William Woodman was born in 1808 in St Pancras. He was a solicitor's clerk originally but by the 1861 census he was an engineer. He and his wife Maria lived in Duke's Street (now Duke's Road), just south of the Euston Road. They had seven children, of whom one was William Lacey Woodman.

William Lacey Woodman was born in Newington in 1842 and married Anna Ogden (1865) in St Pancras Church. He, too, was an engineer.

Anna's parents, John and Anna Ogden, although not born in London, lived at 1 Little Russell Street, Bloomsbury by the mid-19th century. John Ogden was a coach builder. Their daugher, Anna (1846-1904), who was a milliner by the age of fourteen, was one of five children. The others were: John, a surveyor, who had eight children and lived in St Pancras; William, a coach painter who had three children and had moved away by 1891; Emily, who married a solicitor's clerk at St Pancras, and Rosina, who remained unmarried and looked after her retired father. From her birth until 1901, Rosina lived at 1 Little Russell Street. After her father's death, she was a self-employed sempstress and lived with two lodgers.
William and Anna Woodman had four children, all born in Bloomsbury - William became a barman, Anna married and moved to Liverpool, Rosina was a clerk to a photographer, and Francis (my grandfather), known as Frank, became an accountant. Frank was a choirboy at St George's Church, Bloomsbury (pictures above), and then went on to amateur dramatics. I can remember that he and his sister, Rosina (Rose), could converse in 'back-slang', which reverses the first and last letter of words - eg. boy becomes yob! It was something that they had learned in childhood.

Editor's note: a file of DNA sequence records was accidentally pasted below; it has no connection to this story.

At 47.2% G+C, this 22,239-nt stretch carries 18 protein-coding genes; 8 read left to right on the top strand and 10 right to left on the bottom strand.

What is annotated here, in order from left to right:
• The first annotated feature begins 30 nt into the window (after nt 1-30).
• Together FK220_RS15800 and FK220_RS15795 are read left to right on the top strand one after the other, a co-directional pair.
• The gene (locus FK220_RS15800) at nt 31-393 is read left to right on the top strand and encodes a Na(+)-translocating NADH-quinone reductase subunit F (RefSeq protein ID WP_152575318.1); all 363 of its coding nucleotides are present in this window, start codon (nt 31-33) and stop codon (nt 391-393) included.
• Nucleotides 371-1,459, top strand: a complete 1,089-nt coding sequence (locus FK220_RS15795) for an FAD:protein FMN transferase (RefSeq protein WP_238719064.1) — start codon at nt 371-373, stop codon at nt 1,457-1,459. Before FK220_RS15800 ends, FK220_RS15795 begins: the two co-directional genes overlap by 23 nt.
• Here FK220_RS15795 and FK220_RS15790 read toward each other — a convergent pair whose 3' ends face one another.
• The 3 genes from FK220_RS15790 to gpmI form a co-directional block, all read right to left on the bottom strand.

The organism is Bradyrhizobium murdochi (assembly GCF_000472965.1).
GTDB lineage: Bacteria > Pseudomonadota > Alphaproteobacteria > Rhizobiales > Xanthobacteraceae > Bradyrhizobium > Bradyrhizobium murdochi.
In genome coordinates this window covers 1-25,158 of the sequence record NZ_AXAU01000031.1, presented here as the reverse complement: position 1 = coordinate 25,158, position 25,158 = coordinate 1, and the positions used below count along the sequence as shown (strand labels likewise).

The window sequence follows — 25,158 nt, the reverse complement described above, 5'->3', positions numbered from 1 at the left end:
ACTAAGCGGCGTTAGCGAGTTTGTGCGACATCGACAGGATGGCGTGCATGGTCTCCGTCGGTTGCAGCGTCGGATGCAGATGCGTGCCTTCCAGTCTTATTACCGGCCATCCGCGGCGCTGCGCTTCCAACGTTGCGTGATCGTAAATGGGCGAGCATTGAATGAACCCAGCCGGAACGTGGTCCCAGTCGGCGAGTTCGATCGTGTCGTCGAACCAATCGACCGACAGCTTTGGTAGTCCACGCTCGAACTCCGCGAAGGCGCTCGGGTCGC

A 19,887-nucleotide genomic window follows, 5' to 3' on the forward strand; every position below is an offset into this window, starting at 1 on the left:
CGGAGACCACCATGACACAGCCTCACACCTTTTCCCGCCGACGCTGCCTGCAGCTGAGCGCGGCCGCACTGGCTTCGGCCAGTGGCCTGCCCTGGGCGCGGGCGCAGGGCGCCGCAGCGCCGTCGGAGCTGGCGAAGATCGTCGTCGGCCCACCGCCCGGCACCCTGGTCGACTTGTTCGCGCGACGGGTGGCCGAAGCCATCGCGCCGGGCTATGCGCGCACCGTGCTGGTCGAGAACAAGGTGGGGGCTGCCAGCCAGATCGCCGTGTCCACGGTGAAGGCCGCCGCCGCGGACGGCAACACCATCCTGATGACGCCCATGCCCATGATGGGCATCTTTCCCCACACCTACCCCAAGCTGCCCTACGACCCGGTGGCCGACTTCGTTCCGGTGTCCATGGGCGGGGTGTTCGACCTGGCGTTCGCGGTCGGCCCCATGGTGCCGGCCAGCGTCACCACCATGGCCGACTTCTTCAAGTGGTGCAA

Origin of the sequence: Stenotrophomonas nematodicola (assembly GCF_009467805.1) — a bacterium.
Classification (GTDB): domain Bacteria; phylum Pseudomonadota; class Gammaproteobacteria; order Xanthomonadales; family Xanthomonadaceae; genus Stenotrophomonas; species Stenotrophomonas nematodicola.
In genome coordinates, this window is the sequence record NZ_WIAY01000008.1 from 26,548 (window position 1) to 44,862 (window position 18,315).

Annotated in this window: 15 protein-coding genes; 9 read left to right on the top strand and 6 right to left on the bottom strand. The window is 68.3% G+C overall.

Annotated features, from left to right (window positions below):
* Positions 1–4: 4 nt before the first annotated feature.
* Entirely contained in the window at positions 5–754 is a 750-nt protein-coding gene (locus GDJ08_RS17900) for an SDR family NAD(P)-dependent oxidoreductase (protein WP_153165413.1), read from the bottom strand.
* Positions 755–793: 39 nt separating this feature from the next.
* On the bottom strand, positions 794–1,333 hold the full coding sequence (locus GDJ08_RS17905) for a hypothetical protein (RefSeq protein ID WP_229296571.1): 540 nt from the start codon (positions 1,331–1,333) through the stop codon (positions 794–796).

The Kirk Family

Mary Slater sent this information about her family: James Kirk, my great, great grandfather, is listed in the 1884 Business Directory of London at 3 Bloomsbury Court, Holborn (near the British Museum), as a french polisher. By 1895 (in the Post Office Directory), the firm is James Kirk and Sons.

James Kirk, the son of a bootmaker, was born in Norwich about 1827-8. No doubt economic and social conditions led to his move to London and by 1851 he was in Finsbury. By 1853, for marriage licence purposes, he called himself a cabinet maker and was married in Shoreditch. By 1861, as a french polisher, he was once again in Finsbury with four sons and later, a daughter. He was widowed by 1875 and had moved west to Wardour Street. At the time of his second marriage he was calling himself an upholsterer. By 1881, he and his family (totalling seven) were at Bloomsbury Court.

These premises must have become too small for both working and living, as the 1891 census shows that he and his second family had moved to Clapham (south London). They were living in the same premises as a son from his first marriage (William Henry Kirk), and his family of three children.

William Henry, my great grandfather, was also a french polisher, no doubt in his father's firm. At the time of his marriage in 1878, he had been living in Gilbert Street (now Place) , which is round the corner from Bloomsbury Court. In 1881, he was in Great Titchfield Street. By 1901, he was one of the 'lucky' industrial poor to get a new home in the London County Council Boundary Estate model dwellings on the site of the 'Old Nicol' (Shoreditch). His father James, now 73, was living in Coram Street, Bloomsbury, with his wife and three children.